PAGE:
Doxos

A.D. XII Kal. Dec.

Tomorrow, Tuesday after the 2nd Sunday before Advent, being the 20th day of November and the 2nd day of the Moon, the Church Militant calls to mind…

In Persia, the martyrdom of St. Nersas, bishop, and his companions.

At Messina in Sicily, the holy martyrs Ampelus and Caius.

At Turin, the holy martyrs Octavius, Solutor, and Adventor, soldiers of the Theban Legion, who fought valiantly for the faith under Emperor Maximian and who were crowned with martyrdom.

At Caesarea in Palestine, in the time of Emperor Galerius Maximian, the holy martyr Agapius, who was condemned to be devoured by the beasts; but being unhurt by them, he was cast into the sea with stones tied to his feet.

At Silistria in Rumania, St. Dasius, bishop, who, for refusing to consent to the unholy rites of the Saturnalia, was put to death under the governor Bassus.

At Nicaea in Bithynia, the holy martyrs Eustace, Thespesius, and Anatolius, in the persecution of Maximinus.

At Heraclea in Thrace, the holy martyrs Bassus, Denis, Agapitus, and forty others.

In England, St. Edmund, king and martyr.

At Constantinople, St. Gregory of Decapolis, who suffered many things for the veneration of sacred images.

At Milan, St. Benignus, bishop, who, amid great troubles caused by the barbarians, governed the Church entrusted to him with greatest constancy and piety.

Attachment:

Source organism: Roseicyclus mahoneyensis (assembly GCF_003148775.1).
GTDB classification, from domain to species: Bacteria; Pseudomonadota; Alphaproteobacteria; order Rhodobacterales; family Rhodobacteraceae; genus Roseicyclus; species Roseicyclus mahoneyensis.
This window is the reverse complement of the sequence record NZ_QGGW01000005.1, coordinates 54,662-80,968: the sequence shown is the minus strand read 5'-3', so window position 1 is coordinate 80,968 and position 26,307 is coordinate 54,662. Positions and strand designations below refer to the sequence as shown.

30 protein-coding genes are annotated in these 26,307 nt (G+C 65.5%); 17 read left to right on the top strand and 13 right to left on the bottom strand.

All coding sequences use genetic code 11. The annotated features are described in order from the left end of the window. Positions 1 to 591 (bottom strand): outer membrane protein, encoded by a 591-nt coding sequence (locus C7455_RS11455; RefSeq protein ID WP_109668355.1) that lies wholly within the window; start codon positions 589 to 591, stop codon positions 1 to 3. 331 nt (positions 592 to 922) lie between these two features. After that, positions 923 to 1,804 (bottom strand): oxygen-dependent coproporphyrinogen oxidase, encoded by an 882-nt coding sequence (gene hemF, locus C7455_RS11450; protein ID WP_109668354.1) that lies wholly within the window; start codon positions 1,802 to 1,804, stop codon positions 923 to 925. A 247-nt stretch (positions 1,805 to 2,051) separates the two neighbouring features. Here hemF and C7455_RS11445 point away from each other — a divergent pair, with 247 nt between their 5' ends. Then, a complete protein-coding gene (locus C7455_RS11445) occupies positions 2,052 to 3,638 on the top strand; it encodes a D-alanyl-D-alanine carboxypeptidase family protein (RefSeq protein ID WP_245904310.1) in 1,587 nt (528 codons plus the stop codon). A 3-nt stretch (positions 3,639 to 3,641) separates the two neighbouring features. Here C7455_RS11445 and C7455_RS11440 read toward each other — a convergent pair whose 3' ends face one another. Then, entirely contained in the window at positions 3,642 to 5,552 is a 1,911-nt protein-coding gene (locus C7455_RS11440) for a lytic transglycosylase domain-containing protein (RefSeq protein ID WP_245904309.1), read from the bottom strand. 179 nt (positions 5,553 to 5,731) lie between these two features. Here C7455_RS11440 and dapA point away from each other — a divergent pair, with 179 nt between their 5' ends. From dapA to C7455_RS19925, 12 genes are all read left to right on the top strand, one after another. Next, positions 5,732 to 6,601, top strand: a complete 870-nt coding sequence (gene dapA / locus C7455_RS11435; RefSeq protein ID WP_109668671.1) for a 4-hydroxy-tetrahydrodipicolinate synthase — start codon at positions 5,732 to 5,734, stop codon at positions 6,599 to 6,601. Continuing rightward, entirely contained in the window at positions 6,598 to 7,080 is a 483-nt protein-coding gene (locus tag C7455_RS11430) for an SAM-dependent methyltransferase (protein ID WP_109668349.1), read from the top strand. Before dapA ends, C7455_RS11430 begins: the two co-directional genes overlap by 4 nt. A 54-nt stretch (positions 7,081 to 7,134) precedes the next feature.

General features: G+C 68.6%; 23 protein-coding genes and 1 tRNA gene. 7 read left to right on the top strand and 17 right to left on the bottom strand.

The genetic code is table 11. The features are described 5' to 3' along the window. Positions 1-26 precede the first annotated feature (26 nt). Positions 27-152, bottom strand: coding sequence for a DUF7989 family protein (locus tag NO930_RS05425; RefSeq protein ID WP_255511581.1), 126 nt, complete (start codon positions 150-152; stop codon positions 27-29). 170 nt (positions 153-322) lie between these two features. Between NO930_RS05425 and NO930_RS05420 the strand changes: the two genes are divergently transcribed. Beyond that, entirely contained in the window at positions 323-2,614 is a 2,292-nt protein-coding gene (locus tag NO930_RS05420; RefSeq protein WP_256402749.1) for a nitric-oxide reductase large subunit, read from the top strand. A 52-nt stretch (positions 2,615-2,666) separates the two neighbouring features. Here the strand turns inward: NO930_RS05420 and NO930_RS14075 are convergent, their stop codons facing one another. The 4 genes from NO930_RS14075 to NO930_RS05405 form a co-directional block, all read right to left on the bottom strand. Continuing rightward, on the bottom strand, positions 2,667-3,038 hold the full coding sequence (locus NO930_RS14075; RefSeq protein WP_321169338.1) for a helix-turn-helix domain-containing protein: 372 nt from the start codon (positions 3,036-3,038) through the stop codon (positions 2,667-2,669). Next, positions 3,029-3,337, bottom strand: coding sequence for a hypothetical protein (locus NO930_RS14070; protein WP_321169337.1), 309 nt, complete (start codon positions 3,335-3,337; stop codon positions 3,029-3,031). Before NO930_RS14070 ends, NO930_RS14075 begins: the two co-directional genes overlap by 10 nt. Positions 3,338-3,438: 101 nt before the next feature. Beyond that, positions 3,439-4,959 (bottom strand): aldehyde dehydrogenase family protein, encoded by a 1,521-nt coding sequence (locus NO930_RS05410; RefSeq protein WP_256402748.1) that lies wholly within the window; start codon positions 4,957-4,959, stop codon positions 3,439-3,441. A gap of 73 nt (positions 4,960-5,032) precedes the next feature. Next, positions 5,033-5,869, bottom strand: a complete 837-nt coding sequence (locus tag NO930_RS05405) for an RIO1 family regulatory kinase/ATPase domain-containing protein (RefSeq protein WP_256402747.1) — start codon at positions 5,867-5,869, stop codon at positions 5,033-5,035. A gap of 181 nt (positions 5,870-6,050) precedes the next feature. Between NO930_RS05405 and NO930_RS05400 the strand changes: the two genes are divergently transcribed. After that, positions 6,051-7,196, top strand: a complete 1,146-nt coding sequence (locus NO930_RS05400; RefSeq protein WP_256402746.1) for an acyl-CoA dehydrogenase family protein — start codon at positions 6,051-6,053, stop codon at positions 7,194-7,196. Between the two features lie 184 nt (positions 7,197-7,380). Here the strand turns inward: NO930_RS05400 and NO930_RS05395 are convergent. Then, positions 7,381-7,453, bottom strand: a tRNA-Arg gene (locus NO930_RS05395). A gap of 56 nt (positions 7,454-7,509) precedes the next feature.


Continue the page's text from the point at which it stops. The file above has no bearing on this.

At Chalons in France, St. Sylvester, bishop, who went to God in the forty-second year of his priesthood, full of days and virtues.

At Verona, St. Simplicius, bishop and confessor.

And elsewhere in divers places, many other holy martyrs, confessors, and holy virgins.

Thanks be to God!

Holy Saints, pray to God for us!

Traditionally read at the office of Prime in the early dawn, today’s reading always announces tomorrow’s saints and feasts: a liturgical heads-up, as it were. Sources for this (Mostly) daily series: The Oxford Dictionary of the Saints, the Roman Catholic Martyrology, St Nikolai’s Prolog, Butler’s Lives of the Saints, the OCA’s daily saints calendar, and, The Celtic Year by Shirley Toulson. These postings use the Revised Julian Paschalion of the New Calendar Eastern Rites

Huw Richardson wroted this on November 19th, 2012

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Category: Martyrology

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